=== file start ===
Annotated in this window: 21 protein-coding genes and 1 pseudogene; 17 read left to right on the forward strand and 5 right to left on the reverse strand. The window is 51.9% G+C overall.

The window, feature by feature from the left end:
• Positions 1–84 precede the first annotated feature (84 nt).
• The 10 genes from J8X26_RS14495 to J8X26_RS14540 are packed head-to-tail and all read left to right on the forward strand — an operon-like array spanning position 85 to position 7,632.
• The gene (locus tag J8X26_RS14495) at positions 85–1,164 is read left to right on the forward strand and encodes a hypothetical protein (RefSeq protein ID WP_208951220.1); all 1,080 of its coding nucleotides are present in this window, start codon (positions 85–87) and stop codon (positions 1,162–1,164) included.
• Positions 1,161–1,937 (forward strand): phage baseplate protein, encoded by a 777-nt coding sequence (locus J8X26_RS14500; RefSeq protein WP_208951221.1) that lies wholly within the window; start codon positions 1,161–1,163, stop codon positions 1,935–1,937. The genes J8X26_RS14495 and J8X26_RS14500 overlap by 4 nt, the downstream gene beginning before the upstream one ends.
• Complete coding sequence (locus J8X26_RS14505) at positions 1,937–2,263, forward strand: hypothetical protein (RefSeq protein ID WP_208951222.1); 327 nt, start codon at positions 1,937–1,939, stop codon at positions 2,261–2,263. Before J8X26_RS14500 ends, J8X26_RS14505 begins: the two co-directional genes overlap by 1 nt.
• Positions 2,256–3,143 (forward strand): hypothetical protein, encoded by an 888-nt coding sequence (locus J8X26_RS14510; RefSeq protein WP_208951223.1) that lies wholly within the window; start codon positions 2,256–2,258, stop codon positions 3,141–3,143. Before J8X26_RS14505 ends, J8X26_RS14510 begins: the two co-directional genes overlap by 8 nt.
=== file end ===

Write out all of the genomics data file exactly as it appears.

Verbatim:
Annotated in this window: 21 protein-coding genes and 1 pseudogene; 17 read left to right on the forward strand and 5 right to left on the reverse strand. The window is 51.9% G+C overall.

The window, feature by feature from the left end:
• Positions 1–84 precede the first annotated feature (84 nt).
• The 10 genes from J8X26_RS14495 to J8X26_RS14540 are packed head-to-tail and all read left to right on the forward strand — an operon-like array spanning position 85 to position 7,632.
• The gene (locus tag J8X26_RS14495) at positions 85–1,164 is read left to right on the forward strand and encodes a hypothetical protein (RefSeq protein ID WP_208951220.1); all 1,080 of its coding nucleotides are present in this window, start codon (positions 85–87) and stop codon (positions 1,162–1,164) included.
• Positions 1,161–1,937 (forward strand): phage baseplate protein, encoded by a 777-nt coding sequence (locus J8X26_RS14500; RefSeq protein WP_208951221.1) that lies wholly within the window; start codon positions 1,161–1,163, stop codon positions 1,935–1,937. The genes J8X26_RS14495 and J8X26_RS14500 overlap by 4 nt, the downstream gene beginning before the upstream one ends.
• Complete coding sequence (locus J8X26_RS14505) at positions 1,937–2,263, forward strand: hypothetical protein (RefSeq protein ID WP_208951222.1); 327 nt, start codon at positions 1,937–1,939, stop codon at positions 2,261–2,263. Before J8X26_RS14500 ends, J8X26_RS14505 begins: the two co-directional genes overlap by 1 nt.
• Positions 2,256–3,143 (forward strand): hypothetical protein, encoded by an 888-nt coding sequence (locus J8X26_RS14510; RefSeq protein WP_208951223.1) that lies wholly within the window; start codon positions 2,256–2,258, stop codon positions 3,141–3,143. Before J8X26_RS14505 ends, J8X26_RS14510 begins: the two co-directional genes overlap by 8 nt.